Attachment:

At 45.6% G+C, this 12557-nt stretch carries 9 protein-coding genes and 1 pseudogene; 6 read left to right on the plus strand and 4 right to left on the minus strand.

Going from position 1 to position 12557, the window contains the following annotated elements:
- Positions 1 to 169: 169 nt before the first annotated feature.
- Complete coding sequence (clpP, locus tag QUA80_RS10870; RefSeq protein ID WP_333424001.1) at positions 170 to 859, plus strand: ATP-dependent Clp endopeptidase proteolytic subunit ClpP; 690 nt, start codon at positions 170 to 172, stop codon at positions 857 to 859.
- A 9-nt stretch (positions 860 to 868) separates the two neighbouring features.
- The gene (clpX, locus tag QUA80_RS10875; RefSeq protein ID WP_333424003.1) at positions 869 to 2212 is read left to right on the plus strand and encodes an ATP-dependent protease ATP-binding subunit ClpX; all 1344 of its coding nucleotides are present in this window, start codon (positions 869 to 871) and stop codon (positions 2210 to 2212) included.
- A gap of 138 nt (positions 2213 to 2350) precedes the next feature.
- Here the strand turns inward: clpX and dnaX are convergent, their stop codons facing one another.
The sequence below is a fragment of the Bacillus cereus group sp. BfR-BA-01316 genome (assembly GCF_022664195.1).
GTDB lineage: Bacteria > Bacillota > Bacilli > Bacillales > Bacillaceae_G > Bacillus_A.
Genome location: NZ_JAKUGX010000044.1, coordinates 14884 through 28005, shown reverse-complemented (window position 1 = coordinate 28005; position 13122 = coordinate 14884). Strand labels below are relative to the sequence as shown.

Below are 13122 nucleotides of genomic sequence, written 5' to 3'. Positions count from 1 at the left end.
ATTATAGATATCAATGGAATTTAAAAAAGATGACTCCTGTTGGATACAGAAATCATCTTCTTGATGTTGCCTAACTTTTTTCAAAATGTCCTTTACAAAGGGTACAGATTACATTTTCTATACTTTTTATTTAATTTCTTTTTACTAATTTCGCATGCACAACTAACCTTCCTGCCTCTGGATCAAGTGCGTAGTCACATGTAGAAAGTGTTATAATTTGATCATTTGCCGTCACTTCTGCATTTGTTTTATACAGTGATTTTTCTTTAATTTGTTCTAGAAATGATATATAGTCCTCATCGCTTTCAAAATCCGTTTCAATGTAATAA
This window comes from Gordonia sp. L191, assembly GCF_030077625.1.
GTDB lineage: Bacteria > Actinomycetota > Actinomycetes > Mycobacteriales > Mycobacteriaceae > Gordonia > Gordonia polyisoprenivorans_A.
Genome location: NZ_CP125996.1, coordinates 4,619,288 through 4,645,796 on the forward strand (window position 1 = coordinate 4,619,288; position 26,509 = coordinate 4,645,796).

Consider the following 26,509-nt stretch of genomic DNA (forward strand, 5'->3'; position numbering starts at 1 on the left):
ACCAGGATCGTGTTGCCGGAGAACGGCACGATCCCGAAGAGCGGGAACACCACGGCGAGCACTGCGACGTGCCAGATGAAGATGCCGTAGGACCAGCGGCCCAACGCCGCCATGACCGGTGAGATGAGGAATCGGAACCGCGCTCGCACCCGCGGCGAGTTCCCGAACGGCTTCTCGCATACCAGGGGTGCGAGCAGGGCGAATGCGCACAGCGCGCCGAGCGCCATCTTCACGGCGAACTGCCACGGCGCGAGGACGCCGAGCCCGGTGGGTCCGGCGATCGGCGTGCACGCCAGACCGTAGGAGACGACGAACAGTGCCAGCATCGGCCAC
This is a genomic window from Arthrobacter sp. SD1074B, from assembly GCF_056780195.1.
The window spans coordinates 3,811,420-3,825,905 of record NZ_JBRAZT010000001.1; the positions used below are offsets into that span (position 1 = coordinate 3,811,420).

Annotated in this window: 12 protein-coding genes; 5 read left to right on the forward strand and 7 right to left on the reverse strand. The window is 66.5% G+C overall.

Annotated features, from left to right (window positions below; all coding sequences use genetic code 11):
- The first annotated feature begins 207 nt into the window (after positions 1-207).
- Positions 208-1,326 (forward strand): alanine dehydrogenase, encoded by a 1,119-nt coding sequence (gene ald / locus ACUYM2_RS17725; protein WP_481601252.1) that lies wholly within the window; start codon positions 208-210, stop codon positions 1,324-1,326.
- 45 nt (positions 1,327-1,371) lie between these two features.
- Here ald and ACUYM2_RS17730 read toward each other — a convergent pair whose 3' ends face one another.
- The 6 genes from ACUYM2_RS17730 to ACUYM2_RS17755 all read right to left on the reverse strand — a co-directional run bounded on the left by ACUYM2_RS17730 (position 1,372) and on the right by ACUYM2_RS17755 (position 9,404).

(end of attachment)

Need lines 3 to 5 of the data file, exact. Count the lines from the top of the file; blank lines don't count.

- Positions 1 to 169: 169 nt before the first annotated feature.
- Complete coding sequence (clpP, locus tag QUA80_RS10870; RefSeq protein ID WP_333424001.1) at positions 170 to 859, plus strand: ATP-dependent Clp endopeptidase proteolytic subunit ClpP; 690 nt, start codon at positions 170 to 172, stop codon at positions 857 to 859.
- A 9-nt stretch (positions 860 to 868) separates the two neighbouring features.